Villejuif: Gustave-Roussy researcher Anne Gayle Joby awarded for her research against bladder cancer

It is the tenth most common type of cancer in the world and affects 2.7 million patients. Bladder cancer is at the center of the research for Anne Gayle Joby, 31, a PhD pharmacist in biology at the Inserm unit at the Gustave-Roussy Institute in Villejuif. Its goal: to treat this disease with immunotherapy.

This Thursday, her work earned her the prize of one of the “Women and Science” Young Talent Awards awarded by the L’Oréal Foundation with the Academy of Sciences and UNESCO. “A prestigious award, recognized in the scientific community,” said Anne Gayle Gobett: “We were 740 applications to apply. We are only 35 winners. This award is given to “committed young researchers, whose scientific work contributes to building a more sustainable and inclusive world,” and sums up the foundation.

The goal: to destroy the patient’s cells malignant cells

In her laboratory on the 12th floor of the IGR, a young doctoral student is searching day after day for a course of treatment to cure bladder cancer. She studies immunotherapy in particular: “If cancer develops, it’s because it has found a way to be invisible to the immune system,” she explains. Immunotherapy involves injecting the patient with monoclonal antibodies so that their cells destroy the malignant cells. You still have to customize the treatment, identify new signs, etc. Because only 20% of patients respond to immunotherapy at the moment. “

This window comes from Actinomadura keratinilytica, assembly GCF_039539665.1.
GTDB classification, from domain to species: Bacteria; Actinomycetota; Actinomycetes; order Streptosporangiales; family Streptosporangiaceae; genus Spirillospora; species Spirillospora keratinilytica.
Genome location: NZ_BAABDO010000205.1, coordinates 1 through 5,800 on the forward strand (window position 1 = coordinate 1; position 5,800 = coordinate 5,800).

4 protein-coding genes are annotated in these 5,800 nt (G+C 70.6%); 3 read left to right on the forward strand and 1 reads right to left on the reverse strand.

Thirteen years of study

For Anne-Gaëlle Goubet, this award also rewards her entire scientific career, i.e. a minimum of thirteen years of study including five years in pharmacy and five in medical training before embarking on a scientific thesis on the cancer campus. Gustave-Roussy. “I even got a scholarship from the Medical Research Foundation to do my job,” she says, moved by all those recognitions.

See also  Health: fear of ugliness - when meditation turns into torment

She is proud to, along with the other winners, embody these new faces of feminism. “Women are still little present in scientific research, the L’Oréal Foundation laments. They now account for only 33% of researchers in the world, and 28% in France. In Europe, 86% of top academic positions in science are held by men. And less than 4% of the Nobel Prizes in Science awarded to women,” according to UNESCO figures in 2017 and a report from the European Commission in 2018.

LEAVE A REPLY

Please enter your comment!
Please enter your name here